Volume II, Issue III Autumn 2003

The Smoking Section

It was with a sense of profound disbelief that we watched uber-Republican Michael Bloomberg impose a smoking ban on New York City as one of his first acts as mayor. We're still trying to figure out what happened to the GOP's small-government mantra, but when Bloomfield then declared the Rolling Stones persona non grata for daring to smoke on-stage during a concert we realized that whatever else this man is, a true New Yorker he isn't.

Having the health fascists in California ban smoking we fully expected, and reluctantly accepted. After all, Californians are the sort of people who will earnestly ask if you want sprouts on your burger, and think that tofu is an adequate offering for a meal.

But New York City without smoking in its bars? Next thing you know, Bloomberg will insist all cabbies speak English ...

All you need is cash

Apple Records logoWhen George Harrison bankrolled a parody of The Beatles called The Rutles, a wondrously biting effort of members of Monty Python, the Bonzo Dog Band and the first incarnation of "Saturday Night Live," one of the Rutles' fictitious hits was "All You Need is Cash."

Which of course played off of The Beatles' own syruppy idealistic "All You Need is Love."

Apple Computing Logo But perhaps it was more prescient than that, for Apple Records – The Beatles' label – is now suing Apple Computing over Steve Jobs' expanded iTunes music service.

Paul McCartney is one of the world's wealthiest men; Ringo Starr isn't exactly hurting, nor are the families of the late Harrison and John Lennon.

Further, except for various Beatles anthologies, Apple Records has hardly been a viable label over the past 30 years. Anyway, about the only acts Apple Records ever distributed outside The Beatles were James Taylor for his first release, and then the abysmal Elephant's Memory, which had been Lennon's backing band for a while.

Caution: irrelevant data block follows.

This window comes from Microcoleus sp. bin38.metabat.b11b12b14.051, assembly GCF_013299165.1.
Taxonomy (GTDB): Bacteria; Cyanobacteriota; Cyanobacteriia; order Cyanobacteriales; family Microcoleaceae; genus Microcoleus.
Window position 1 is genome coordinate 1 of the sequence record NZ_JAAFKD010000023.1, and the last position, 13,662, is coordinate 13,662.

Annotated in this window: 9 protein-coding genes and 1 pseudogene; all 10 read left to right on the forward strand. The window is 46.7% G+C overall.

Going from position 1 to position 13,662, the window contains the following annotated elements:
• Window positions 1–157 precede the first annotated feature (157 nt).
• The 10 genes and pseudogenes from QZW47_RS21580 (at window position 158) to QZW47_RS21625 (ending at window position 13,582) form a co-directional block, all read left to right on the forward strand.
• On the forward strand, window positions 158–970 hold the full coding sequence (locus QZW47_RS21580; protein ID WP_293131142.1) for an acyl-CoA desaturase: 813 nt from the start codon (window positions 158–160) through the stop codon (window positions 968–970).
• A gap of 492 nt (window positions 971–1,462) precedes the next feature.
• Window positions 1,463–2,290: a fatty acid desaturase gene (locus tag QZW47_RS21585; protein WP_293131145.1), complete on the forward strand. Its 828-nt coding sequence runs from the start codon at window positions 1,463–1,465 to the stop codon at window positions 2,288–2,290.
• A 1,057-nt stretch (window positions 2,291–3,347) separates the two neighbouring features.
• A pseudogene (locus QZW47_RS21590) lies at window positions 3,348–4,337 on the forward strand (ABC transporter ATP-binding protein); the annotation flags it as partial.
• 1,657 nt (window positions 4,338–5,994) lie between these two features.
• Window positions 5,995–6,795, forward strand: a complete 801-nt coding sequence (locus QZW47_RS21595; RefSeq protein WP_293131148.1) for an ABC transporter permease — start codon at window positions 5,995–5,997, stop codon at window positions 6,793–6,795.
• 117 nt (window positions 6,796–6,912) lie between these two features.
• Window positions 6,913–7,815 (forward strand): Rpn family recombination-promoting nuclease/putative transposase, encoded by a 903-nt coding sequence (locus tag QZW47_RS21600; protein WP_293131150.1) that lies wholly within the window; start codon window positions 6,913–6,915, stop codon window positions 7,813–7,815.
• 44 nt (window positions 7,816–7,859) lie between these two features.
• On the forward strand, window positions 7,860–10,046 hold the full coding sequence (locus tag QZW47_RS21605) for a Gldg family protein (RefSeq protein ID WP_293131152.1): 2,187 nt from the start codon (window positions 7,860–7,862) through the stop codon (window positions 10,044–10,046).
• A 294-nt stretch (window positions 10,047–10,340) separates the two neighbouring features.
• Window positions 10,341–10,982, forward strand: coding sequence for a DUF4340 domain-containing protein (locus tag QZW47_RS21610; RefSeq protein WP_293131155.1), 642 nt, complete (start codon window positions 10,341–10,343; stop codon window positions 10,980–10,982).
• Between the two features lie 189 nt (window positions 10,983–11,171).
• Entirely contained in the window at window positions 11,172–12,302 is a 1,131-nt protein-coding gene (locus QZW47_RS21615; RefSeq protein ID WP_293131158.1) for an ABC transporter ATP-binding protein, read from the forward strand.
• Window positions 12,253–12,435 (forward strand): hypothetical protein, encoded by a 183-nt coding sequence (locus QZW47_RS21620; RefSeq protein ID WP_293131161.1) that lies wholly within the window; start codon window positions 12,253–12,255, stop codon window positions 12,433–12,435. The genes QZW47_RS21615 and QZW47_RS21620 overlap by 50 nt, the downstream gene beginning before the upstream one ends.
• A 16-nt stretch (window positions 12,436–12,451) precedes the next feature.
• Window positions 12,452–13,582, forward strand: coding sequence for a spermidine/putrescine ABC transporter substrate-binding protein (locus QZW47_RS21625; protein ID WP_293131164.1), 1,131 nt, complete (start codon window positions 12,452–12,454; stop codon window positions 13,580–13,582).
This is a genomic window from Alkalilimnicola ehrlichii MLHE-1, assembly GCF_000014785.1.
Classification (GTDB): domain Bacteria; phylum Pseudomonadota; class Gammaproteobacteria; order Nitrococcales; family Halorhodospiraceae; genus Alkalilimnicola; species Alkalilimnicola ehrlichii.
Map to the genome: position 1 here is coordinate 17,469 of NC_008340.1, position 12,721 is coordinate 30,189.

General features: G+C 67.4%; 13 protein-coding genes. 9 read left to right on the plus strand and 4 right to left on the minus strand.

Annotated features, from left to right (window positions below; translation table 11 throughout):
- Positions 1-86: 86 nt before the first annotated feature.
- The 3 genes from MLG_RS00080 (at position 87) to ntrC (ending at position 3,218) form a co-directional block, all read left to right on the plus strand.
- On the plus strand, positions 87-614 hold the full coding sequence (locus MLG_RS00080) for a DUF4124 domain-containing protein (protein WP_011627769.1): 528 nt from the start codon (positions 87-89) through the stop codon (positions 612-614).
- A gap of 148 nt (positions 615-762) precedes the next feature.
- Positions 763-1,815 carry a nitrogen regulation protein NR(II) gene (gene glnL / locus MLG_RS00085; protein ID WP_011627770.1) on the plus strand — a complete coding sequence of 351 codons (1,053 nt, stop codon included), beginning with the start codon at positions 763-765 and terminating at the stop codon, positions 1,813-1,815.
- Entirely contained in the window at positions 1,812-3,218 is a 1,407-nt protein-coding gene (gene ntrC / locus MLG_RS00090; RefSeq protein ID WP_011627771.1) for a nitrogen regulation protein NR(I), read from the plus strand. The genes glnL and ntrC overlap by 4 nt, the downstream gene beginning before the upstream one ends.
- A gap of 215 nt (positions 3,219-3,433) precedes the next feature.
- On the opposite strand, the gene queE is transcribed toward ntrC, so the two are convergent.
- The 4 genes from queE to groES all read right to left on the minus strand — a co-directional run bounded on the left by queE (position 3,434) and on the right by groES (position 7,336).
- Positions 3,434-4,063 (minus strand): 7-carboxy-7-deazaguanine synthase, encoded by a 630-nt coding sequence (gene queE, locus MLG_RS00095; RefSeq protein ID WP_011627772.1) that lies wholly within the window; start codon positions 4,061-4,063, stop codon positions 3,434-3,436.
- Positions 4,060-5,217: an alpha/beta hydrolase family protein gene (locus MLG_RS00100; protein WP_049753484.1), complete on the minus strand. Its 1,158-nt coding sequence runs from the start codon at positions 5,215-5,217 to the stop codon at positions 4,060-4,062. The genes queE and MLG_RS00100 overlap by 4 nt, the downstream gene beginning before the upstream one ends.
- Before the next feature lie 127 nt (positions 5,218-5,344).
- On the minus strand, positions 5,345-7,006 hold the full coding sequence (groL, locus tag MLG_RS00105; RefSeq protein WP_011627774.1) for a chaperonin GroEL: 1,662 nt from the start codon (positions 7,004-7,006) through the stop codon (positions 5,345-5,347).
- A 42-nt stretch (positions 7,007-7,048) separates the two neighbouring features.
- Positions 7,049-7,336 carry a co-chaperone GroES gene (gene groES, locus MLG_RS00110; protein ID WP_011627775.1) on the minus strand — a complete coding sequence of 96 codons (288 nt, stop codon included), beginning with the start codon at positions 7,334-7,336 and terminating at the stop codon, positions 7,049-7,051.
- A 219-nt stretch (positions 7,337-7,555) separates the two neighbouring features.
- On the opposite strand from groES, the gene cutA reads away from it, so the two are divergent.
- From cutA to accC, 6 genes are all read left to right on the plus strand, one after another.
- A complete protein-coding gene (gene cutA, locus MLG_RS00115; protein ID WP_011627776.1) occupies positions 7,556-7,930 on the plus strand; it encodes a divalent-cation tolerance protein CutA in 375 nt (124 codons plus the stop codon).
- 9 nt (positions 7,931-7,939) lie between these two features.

So the idea that music consumers will be confused by Apple Computing offering music downloads is a bit silly – Turbula would wager a tidy sum that the vast majority of today's tech-savvy music fans have never even heard of The Beatles, much less Apple Records.

All we're left with is Paul McCartney looking greedier than ever ...

A baguette and a Giton

With France's continual opposition to whatever the United States proposed over Iraq or Israel these days, there's been an increased grumbling in the American press about the French.

Which is hardly a surprise – as Secretary of State Colin Powell said some months back, France and the United States have been in marriage counseling for 200 years.

Besides, French recalcitrance is nothing new – it's predictable, actually. As predictable as a beaujelois nouveau.

What seems to have changed is that the Americans no longer have the confidence, the sense of self-assuredness, to deal with the French attitude. In the past, we seemed to recognize French uppitness for what it was – evidence of French insecurities.

Now we're growing more mired in our own; instead of laughing off France's hauteur, we take offense, seek to strike back.

And in the process, we finally give the French what they so desperately want – a reaction ...

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